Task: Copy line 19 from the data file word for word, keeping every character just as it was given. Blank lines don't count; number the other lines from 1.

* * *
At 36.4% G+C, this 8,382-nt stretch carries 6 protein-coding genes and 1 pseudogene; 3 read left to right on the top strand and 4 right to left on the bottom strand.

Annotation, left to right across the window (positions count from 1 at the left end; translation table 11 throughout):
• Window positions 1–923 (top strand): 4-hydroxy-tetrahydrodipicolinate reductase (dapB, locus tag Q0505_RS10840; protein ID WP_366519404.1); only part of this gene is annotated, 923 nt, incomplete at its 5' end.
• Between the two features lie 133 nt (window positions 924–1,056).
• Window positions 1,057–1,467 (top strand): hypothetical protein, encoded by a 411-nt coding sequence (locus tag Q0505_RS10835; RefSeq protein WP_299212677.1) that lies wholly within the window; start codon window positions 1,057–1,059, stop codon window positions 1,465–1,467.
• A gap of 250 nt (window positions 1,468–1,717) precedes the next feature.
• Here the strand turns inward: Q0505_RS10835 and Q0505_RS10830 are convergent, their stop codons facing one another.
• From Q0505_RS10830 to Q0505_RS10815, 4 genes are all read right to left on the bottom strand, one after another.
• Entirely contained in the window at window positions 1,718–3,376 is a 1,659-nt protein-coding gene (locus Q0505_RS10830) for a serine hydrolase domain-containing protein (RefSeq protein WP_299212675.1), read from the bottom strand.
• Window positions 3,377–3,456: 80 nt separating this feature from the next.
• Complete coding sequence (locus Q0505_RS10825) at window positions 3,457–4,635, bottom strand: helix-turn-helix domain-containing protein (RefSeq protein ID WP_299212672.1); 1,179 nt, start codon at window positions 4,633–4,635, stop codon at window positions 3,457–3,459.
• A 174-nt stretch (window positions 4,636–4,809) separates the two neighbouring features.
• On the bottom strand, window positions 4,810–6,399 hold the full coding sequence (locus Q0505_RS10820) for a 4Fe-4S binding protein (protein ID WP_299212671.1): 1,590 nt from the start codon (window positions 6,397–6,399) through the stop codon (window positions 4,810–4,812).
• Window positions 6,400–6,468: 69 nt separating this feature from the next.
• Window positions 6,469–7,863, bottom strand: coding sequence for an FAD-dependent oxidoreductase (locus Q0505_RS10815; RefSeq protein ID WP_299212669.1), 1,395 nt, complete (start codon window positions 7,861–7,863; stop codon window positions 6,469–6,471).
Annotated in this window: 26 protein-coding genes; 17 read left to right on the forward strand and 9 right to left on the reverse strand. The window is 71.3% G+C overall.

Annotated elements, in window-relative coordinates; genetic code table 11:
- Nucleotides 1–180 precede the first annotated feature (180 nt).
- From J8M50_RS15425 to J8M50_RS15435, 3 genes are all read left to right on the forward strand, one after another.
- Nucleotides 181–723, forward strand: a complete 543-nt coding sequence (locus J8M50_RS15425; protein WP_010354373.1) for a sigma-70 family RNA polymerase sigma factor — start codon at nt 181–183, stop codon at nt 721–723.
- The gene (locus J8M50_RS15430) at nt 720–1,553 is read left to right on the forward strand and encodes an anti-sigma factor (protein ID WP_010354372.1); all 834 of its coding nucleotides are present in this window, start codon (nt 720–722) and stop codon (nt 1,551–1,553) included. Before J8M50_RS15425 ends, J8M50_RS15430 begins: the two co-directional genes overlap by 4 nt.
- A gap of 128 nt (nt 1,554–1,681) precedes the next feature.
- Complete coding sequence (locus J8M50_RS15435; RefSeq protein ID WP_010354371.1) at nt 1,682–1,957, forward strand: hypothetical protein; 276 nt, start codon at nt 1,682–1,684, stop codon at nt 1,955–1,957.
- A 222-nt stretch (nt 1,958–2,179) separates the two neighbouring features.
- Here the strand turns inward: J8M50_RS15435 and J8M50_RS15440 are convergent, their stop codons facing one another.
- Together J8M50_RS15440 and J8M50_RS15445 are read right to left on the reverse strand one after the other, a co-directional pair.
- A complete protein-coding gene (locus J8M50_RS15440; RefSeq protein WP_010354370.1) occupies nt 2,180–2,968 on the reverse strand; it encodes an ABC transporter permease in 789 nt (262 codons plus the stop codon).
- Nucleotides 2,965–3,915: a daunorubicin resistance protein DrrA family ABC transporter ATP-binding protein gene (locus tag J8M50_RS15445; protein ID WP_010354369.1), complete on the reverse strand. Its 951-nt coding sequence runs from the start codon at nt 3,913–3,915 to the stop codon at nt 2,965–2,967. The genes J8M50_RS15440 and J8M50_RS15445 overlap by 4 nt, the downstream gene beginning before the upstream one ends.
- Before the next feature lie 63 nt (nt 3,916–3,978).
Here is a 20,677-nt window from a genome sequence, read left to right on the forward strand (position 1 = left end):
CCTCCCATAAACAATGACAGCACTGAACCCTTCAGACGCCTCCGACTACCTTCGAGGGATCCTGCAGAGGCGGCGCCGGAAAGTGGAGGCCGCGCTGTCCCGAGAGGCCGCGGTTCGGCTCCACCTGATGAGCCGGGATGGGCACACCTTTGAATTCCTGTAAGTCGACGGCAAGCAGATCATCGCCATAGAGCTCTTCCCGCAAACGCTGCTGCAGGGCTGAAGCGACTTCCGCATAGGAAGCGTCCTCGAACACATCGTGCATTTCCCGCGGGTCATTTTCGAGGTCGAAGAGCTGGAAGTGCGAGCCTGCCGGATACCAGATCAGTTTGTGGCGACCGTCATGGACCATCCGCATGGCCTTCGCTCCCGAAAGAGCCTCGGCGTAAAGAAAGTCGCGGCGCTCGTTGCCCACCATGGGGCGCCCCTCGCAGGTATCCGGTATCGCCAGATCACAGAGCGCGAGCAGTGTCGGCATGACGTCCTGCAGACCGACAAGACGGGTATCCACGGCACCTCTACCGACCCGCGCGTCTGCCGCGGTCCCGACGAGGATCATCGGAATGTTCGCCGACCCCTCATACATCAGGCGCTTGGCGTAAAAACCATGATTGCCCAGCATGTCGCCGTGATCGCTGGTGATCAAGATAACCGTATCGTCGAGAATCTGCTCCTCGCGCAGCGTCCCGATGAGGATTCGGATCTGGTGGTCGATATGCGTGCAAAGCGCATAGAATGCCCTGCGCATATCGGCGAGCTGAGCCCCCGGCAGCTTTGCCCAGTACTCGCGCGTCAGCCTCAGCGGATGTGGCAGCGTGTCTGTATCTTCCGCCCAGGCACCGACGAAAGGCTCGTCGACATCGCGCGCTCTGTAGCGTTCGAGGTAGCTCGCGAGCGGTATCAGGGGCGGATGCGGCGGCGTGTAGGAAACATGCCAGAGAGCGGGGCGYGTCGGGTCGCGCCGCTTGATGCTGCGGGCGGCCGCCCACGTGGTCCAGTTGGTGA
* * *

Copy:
- From J8M50_RS15425 to J8M50_RS15435, 3 genes are all read left to right on the forward strand, one after another.